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Johns Hopkins Team Develops Method to Make Dialysis Fluid for Patients with COVID-19

On April 9, clinicians from two New York-based hospitals contacted Derek Fine, clinical director of nephrology at the Johns Hopkins University School of Medicine. “They said they were running out of dialysis fluid and asked if we could spare some from our supply,” says Chirag Parikh, director of the Division of Nephrology at the Johns Hopkins University School of Medicine. “As the severity of COVID-19 increases and patients are on ventilators for a long time, their needs for dialysis treatment to preserve the function of their kidneys also increases.”

In less than two weeks, Fine and Parikh assembled a team of nephrologists, nurses and technicians from the Division of Nephrology and students from the Johns Hopkins Department of Biomedical Engineering to develop a method to make dialysis fluid for the type of dialysis used in intensive care: continuous veno-venous hemodialysis (CVVHD).

Kidney Injury Among Critically Ill Patients with COVID-19

According to the National Kidney Foundation, approximately 3% to 9% of patients with COVID-19 develop an acute kidney injury, with many requiring dialysis. The reason is unknown, but acute kidney injury is often caused by an infection or other serious illness and can occur in a matter of hours or days. When this happens, the kidneys are unable to remove waste and excess fluids from the blood as they normally do.

In urgent situations, such as in the intensive care unit, a central venous catheter is placed in a large vein to enable access to the person’s blood for dialysis treatments. One tube from the catheter carries blood to a dialysis machine and another tube returns processed blood to the patient.

Conventional Dialysis Versus Dialysis in Intensive Care

The dialysis machine has an important filter called a dialyzer — also known as an artificial kidney — that has two compartments separated by a thin membrane. While blood is pumped through one side, dialysis fluid — called dialysate — is pumped through the other side. The dialysate attracts waste and excess fluid through the membrane and out of the blood. The filtered blood is then pumped back into the patient, and the used dialysate drains out of the dialyzer.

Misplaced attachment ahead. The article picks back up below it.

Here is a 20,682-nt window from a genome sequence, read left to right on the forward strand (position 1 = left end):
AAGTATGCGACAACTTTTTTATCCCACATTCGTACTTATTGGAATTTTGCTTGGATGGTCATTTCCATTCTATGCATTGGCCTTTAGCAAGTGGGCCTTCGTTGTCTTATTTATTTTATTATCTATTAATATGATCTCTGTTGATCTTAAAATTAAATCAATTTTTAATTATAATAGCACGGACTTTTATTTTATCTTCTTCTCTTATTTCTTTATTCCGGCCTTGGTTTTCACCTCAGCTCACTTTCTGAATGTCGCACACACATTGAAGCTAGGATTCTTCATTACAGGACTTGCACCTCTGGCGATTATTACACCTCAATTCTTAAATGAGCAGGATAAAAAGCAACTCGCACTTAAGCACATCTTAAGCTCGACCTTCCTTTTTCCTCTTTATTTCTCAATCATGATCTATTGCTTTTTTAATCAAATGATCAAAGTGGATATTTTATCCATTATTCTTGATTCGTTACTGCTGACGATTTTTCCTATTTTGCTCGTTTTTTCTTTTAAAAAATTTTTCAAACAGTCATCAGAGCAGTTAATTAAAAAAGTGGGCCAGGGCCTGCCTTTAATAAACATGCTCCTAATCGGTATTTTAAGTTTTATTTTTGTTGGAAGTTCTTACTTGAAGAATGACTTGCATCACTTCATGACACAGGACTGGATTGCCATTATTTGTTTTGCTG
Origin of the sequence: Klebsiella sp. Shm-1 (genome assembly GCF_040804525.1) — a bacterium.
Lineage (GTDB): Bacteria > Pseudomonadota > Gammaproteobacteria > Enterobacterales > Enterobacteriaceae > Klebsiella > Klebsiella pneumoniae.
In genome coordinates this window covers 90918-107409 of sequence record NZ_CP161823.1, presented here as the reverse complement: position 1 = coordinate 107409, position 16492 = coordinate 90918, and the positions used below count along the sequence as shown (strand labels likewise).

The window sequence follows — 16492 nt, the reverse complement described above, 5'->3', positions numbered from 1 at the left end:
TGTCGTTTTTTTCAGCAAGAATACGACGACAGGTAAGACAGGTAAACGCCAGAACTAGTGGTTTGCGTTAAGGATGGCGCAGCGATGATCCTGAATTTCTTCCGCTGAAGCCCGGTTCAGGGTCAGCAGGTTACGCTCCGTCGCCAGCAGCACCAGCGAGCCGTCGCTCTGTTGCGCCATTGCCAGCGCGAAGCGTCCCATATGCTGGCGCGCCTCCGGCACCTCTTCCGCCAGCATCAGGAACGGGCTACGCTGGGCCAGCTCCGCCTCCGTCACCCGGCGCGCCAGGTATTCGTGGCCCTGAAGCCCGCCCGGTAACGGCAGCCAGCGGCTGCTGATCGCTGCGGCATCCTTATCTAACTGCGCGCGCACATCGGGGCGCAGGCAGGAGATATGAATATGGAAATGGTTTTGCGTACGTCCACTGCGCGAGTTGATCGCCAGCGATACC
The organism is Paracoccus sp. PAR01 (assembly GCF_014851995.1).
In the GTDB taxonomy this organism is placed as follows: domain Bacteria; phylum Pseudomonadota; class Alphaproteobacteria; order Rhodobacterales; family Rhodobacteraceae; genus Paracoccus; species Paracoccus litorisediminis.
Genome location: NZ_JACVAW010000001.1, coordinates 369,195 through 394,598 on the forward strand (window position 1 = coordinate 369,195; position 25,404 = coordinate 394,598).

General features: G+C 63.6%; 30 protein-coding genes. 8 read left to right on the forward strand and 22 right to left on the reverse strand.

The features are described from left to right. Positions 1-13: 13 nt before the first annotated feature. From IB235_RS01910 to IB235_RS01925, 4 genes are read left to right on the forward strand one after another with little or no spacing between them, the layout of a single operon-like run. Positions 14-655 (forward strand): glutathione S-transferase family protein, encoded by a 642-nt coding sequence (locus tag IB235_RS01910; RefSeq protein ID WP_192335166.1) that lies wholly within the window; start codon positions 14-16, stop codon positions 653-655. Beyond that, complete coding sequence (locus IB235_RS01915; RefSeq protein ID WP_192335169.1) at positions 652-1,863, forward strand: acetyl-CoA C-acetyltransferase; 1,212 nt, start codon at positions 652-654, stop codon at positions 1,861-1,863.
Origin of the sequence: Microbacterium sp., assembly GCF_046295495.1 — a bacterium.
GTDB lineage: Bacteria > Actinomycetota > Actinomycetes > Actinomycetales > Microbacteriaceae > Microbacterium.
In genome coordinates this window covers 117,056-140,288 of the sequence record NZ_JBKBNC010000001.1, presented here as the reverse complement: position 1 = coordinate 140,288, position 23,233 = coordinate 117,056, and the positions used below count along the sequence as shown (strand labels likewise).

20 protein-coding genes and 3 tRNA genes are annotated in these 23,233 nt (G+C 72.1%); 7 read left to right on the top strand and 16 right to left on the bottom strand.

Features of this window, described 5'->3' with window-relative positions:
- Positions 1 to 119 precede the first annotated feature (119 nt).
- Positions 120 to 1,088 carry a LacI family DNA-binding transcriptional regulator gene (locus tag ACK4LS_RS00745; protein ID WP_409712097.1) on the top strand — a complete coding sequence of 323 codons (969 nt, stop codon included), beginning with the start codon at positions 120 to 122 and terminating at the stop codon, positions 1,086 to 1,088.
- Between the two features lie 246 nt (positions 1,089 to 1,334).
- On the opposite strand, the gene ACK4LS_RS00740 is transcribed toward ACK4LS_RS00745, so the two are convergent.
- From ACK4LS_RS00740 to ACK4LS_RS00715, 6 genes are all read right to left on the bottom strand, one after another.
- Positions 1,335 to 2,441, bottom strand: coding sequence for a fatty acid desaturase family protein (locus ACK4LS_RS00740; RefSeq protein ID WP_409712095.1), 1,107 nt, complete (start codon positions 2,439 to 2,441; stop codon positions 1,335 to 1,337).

Unlike conventional dialysis that takes place in an outpatient setting several times per week to treat chronic kidney conditions, CVVHD is slowly administered 24 hours each day for patients who “need a much gentler form of dialysis that doesn’t put stress on their heart and blood pressure while their kidneys recover,” says Parikh.

The machines employed for dialysis in intensive care use pre-mixed, commercially available bags of dialysate. This contrasts with conventional dialysis machines, which generate dialysate in real time for each treatment using ultrapure water and concentrated chemical solutions.

A Shortage of Dialysate, an Abundance of Determination

When Parikh learned that the New York-based hospitals needed 3,000 liters of dialysate per day, he and Fine wondered if they could make dialysate for CVVHD with a conventional dialysis machine. “We did not have enough dialysis fluid on hand to support them,” says Parikh. “The amount they needed for one day was roughly what our hospital requires for one week.”

The nephrologists called on the expertise of the nurses and technicians from the Division of Nephrology to learn the ins and outs of a conventional dialysis machine, and how to make adjustments to override alarms. “All sorts of alarms go off when the machine is being used in an unexpected way,” says Fine. “You have to bypass the alarms because the machine won’t run when an alarm sounds.”

Once they manipulated the machine to work the way they wanted, they needed to collect the dialysate it produced. Fine identified sterile bags used for intravenous nutrition at the hospital as the best choice — but then they needed a way to fasten the bag to the dialyzer.

Parikh contacted students from the Department of Biomedical Engineering to devise a way to attach the bag to the opening on the dialyzer where the used dialysate usually exits the machine. Twelve hours later, the students had designed a connector and used a 3D printer to render the plastic piece. “When we tried it out, we were successfully able to capture the dialysate, and that was the eureka moment,” says Parikh.

The final step was to test the quality of the dialysate. Over a 24-hour period, Fine and Parikh designed a detailed protocol, and sampled the fluid’s chemical composition and looked for bacteria growth. The composition remained stable and they found no bacteria.

Instructions and Guidelines for Making Dialysis Fluid

On April 20, the team shared its method with experts at the U.S. Food and Drug Administration, which provided guidelines for using the method. These guidelines recommend using the dialysate within 12 hours of making it, and testing the dialysate intermittently to ensure it remains bacteria free.

Parikh shared the method with the clinicians in New York, who reported they were able to produce and collect dialysate for CVVHD using the technique. For other hospitals with a shortage of dialysate, instructions to convert a conventional dialysis machine and the files for printing the connector are available in a Google document or on Twitter from @KidneydrChirag.

“Alone, none of us could have done this so quickly,” says Fine. “Fortunately, we were able to assemble a successful team on very short notice.”


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